Merry Marilyn Maye Shining at Iridium for One More Night –Saturday

By ROB LESTER****In this uncertain world, come December there are two certain things that are certainly reliable: both are longer-in-the-tooth yet ageless smiling sprites beaming positivity and dressed head to toe in bright red, reliably delivering pure joy to the world. Yeah, Santa Claus is one, to be sure, but can he scat-sing, be the coolest thing going, convincingly inhabit “Something Cool,” a portrait of a lonely woman clinging to her facade (in a song inspired by Blanche DuBois in Tennessee WIlliams’s A Streetcar Named Desire)?  Somehow I don’t see Mr. Claus depending on the kindness of strangers or snapping his fingers to a jazz beat.  But an evening with singer sensation Marilyn Maye, in glittering Christmas red, with a lit-up green  wreath on stage behind her, accompanied by top-drawer musicians, is the early yuletide gift you should give yourself. It’s instant cheer with a side order of rewarding drama.  She’s just got one more night at Iridium — and if you are reading this on Saturday, December 9, well, it’s your lucky night.  Presented by ScoBar Entertainment, the show is highly recommended, but that’s no surprise.

Miss Maye’s oft-praised audience connection is epitomized by what she does with the first line of “The Rainbow Connection.”  Her timing, phrasing, physical stance, the look in her eye, the tone of voice all work to make an inside joke of a lyric never meant to amuse: “Why are there so many songs about rainbows?” But, in context, it’s a winking conspiracy moment because it arrives within a medley of varied numbers about the wonder of that multi-hued natural phenomenon: the first two lyrics courtesy of E.Y. “Yip” Harburg — “Look to the Rainbow” and “Over the Rainbow” — with richly mined melodies by, respectively, Burton Lane and Harold Arlen.  Then, a rarely covered movie-born (Fitzwilly, starring Dick Van Dyke, anyone?)  love plea, “Make Me Rainbows” by John Williams before his mega-movie theme days and Marilyn & Alan Bergman.  So, by the time we’ve logged all these miles in Marilyn Maye musical montage tracking a one-track mind, when she then leads into the query: “Why are there so many songs about rainbows?” first posed by Kermit the Frog, it’s a comment on the welcome overdose here.  Then, it turns into a convincing philosophy  and self-identifying as a believer in the lure and magic (“I’ve heard it too many times to ignore”).  Still, the “so many songs” gives permission to be in the moment and comment upon it.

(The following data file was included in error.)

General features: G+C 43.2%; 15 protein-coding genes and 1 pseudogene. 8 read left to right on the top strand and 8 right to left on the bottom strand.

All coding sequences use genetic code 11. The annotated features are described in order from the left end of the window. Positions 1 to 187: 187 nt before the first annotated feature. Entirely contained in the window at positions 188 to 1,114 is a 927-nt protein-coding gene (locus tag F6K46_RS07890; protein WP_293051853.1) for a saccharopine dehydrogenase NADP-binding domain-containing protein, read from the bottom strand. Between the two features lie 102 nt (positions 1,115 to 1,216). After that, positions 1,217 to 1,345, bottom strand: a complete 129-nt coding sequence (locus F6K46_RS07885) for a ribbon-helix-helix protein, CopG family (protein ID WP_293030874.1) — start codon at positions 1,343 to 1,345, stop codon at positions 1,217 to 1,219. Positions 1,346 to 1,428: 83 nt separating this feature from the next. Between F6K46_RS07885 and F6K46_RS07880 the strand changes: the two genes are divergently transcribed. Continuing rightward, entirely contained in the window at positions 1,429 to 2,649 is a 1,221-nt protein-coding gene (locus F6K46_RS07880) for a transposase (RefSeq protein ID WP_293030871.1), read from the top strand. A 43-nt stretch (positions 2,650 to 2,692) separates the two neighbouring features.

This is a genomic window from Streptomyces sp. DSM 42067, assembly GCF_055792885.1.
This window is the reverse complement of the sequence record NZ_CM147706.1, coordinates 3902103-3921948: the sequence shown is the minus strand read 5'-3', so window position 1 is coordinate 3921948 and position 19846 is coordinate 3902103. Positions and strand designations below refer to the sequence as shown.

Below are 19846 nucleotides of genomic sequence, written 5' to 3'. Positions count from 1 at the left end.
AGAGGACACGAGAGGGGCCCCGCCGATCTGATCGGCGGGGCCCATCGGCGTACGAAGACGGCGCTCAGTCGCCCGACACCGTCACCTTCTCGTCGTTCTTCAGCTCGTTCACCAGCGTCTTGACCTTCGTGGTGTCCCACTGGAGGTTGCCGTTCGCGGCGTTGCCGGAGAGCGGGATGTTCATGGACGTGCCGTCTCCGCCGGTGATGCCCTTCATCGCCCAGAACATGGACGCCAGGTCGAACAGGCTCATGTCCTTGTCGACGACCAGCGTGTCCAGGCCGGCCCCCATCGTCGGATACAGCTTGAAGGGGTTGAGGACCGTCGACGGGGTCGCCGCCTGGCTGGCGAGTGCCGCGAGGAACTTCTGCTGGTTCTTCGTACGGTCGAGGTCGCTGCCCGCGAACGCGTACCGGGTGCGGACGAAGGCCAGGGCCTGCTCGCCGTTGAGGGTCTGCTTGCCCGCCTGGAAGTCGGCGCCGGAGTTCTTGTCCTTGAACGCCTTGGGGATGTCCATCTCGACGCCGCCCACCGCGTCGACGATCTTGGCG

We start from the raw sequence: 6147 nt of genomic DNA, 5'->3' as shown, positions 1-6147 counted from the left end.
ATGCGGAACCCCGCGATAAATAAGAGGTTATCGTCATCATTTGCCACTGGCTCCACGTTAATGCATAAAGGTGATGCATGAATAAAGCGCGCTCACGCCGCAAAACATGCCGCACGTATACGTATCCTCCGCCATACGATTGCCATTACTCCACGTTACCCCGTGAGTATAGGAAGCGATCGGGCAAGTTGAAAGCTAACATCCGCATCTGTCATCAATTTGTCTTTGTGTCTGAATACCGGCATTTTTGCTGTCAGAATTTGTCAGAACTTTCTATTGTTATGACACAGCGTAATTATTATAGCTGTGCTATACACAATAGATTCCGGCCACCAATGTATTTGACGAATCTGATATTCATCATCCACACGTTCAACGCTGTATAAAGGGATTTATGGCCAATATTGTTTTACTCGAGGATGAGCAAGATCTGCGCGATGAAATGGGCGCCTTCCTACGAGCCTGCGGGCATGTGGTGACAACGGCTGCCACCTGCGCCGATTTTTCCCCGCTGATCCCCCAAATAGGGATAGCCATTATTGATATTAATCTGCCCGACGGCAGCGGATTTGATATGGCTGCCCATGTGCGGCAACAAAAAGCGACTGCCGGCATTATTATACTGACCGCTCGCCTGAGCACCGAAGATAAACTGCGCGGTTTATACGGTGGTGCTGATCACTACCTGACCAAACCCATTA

And we go on from there.  An early section in December 8’s Iridium show generously sampled her CD tributing Ray Charles.  (Criminally, the decade-plus-old album is her most recent.)  Some of the usual suspects followed— audience favorites which show two sides to an extramarital affair, and the ultimate carpe diem mantras, and a couple of nods to the season.  Marilyn Maye’s Friday, the first night of the season where snowfall was part of the weather forecast, found the extraordinary entertainer generously turning the vocal spotlight on “White Christmas” to Ellen Hart Sturm who glided onto the stage physically and vocally, bringing sweetness and warmth to the Irving Berlin classic of classics.

The early poster for this booking had read, “Marilyn Maye and her Trio,” but we got a Christmas bonus — she had a quartet! When Tedd Firth leads the way with Maye it would be pleasure enough had it been just voice and piano, but we also get Daniel Glass drumming, Steve Doyle’s tasty and smart bass work, and — hooray–guitarist Jack Cavari.  The stretch-out dazzler solos by each makes one wish each had even more such moments.  And, in packing muchos music into her sets, the once-loquacious Maye has not been as frequent with anecdotes and banter lately.  Her talk can be delicious and the audience wants some outside-of-songs way to get to know this funny and very down-to-earth gal who still loves her work and her eager audiences.

The Iridium is on Broadway between West 50 and West 51 Streets. Tickets/info at

Food /drink minimum applies.